Figure 3 shows that growth in employment slowed in the last part of 2000 and stopped in March of 2001. Employment decreased in all but six of the months from the beginning of the recession in March of 2001 to September of 2003. Finally in September of 2003, employment began to grow and had continued to grow since.
Figure 4 shows the monthly change in employment. If the same percentage of adults are to have jobs, employment needs to grow by somewhere between 125,000 and 150,000 per month.
Interactive Interpretation of Data
In each of these instances, the challenges of interpreting changes in unemployment rates under all conditions are significant. In both cases, the unemployment rate moved in a direction that may seem to be counterintuitive. The primary lesson to take away is to be cautious with unemployment data and the interpretation of the data.
The Costs of Unemployment
There are significant personal costs to unemployment and these are the easiest to understand. Unemployed workers often do not have the income to support themselves or their families. The stress of being unemployed is reflected not only through the financial challenges of paying regular ongoing bills, but also through increases in alcohol and drug abuse, marital problems, and criminal activity among those who are unemployed.
State and federal governments reduce the personal financial cost of being unemployed through unemployment compensation provided to many unemployed workers. Because most workers pay the taxes that fund the unemployment compensation, the cost of being unemployed is spread among taxpayers, instead of having the entire burden fall on the unemployed workers alone.
Increases in unemployment also mean that the economy is wasting an important scarce resource - labor. Real GDP is less than it otherwise could be and that additional output is lost forever. If more individuals had been employed, production of goods and services would have been higher. Average standards of living are lower as a result of increases in unemployment.
Types of Unemployment
There are three types of unemployment, each of which describes the particular circumstances of the individual and their employment situation.
Frictional unemployment is temporary unemployment arising from the normal job search process. Frictional unemployment helps the economy function more efficiently as it simply refers to those people who are seeking better or more convenient jobs and those who are graduating and just entering the job market. Some frictional unemployment will always exist in any economy.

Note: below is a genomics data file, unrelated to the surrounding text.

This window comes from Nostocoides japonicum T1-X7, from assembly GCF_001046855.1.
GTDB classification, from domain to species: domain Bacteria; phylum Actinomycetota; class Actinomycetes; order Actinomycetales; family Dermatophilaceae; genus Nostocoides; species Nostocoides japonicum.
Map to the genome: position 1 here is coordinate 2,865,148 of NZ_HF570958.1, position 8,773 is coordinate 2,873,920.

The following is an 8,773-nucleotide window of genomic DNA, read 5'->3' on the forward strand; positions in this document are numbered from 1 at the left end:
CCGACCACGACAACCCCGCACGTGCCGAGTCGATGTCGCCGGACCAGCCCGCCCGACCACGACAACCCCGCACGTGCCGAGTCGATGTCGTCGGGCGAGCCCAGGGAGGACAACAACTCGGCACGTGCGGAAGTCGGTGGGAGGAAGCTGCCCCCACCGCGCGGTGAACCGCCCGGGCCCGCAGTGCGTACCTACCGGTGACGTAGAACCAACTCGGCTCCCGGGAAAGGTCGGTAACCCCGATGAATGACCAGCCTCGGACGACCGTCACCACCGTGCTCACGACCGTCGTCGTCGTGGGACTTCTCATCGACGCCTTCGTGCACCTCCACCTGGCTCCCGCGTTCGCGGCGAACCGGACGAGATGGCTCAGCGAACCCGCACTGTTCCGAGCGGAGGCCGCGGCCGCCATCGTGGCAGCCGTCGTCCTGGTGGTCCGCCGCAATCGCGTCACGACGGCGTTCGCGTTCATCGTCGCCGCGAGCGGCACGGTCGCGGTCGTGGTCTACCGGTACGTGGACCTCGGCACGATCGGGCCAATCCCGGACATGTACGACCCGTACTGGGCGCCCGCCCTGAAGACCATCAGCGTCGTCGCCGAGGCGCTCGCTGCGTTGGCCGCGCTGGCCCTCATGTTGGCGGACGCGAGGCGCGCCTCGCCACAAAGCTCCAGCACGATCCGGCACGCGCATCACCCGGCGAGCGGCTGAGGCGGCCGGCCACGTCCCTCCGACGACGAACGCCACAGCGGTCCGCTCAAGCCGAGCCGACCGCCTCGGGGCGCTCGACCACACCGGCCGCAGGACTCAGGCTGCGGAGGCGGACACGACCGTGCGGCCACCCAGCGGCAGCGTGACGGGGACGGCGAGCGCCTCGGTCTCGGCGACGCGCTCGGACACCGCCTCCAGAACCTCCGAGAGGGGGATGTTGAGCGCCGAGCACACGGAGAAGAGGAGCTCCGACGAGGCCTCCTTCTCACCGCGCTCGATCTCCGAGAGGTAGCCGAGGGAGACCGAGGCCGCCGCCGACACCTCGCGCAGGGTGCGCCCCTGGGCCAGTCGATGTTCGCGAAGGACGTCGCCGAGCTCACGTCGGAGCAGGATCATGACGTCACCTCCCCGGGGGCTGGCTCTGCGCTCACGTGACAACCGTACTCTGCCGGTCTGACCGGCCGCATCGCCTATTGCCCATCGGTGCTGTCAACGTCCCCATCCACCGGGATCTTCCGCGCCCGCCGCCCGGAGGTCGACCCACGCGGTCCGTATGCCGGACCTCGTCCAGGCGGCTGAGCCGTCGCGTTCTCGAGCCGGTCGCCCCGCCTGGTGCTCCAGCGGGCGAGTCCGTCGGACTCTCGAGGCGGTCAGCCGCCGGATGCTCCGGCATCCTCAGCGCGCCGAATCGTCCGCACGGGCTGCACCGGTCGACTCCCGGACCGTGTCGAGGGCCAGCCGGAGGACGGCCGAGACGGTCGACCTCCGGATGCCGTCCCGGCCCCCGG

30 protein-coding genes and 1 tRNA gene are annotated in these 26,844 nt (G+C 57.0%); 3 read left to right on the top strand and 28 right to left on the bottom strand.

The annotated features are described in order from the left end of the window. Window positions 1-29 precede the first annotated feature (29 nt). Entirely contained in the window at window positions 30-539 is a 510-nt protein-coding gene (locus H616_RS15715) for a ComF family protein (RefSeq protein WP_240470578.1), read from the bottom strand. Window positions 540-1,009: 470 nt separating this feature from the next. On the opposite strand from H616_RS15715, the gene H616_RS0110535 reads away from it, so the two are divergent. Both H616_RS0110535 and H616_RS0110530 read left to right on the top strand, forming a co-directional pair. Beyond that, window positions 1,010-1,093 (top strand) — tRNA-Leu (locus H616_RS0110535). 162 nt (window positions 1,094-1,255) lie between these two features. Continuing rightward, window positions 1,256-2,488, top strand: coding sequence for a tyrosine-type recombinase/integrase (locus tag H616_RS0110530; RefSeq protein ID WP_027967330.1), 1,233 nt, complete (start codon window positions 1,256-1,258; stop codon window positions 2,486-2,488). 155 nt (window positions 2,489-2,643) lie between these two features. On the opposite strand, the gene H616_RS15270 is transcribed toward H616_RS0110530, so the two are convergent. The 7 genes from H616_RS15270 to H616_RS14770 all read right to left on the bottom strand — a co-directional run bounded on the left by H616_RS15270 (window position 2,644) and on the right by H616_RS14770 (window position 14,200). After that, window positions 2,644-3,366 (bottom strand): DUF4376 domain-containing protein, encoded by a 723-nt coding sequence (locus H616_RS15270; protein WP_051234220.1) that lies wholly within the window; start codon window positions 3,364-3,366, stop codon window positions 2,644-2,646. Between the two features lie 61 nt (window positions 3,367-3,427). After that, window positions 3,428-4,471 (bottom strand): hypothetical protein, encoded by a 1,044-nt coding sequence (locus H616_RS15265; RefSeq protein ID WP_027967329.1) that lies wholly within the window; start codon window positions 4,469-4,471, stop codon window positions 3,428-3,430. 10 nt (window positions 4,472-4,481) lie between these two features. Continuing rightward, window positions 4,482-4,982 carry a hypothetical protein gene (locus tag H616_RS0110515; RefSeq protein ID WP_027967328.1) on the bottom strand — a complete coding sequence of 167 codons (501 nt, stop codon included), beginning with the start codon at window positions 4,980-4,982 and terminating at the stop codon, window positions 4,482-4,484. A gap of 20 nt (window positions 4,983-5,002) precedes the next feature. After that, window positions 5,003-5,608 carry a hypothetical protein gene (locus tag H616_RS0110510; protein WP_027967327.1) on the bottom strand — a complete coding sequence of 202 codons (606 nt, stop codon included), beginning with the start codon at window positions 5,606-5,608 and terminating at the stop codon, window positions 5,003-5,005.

Structural unemployment is the result of changes in the economy caused by technological progress and shifts in the demand for goods and services. Structural changes eliminate some jobs in certain sectors of the economy and create new jobs in faster growing areas. Persons who are structurally unemployed do not have marketable job skills and may face prolonged periods of unemployment, as they must often be retrained or relocate in order to find employment.
Cyclical unemployment is unemployment caused by a drop in economic activity. This type of unemployment can hit many different industries and is caused by a general downturn in the business cycle.
At the levels of unemployment that economists consider to be the lowest possible sustainable levels (discussed below), the only unemployment that exists is due to friction in labor markets and structural changes in the economy.
Economists define the approximate unemployment rate with no cyclical unemployment as full employment. If unemployment falls to level below the full employment rate, there will be upward pressure on wages and prices. If unemployment rises to a very high rate, there will downward pressure on wages and prices or wages and prices will remain steady. In the middle is a level, or more likely a range, where there is not pressure on wages and prices to rise or fall.
Economists do not know for certain what that rate or range is and even if they did, it does change over time. A consensus estimate is that the full employment rate of unemployment is currently between 4.5 and 5.0 percent of the labor force being unemployed.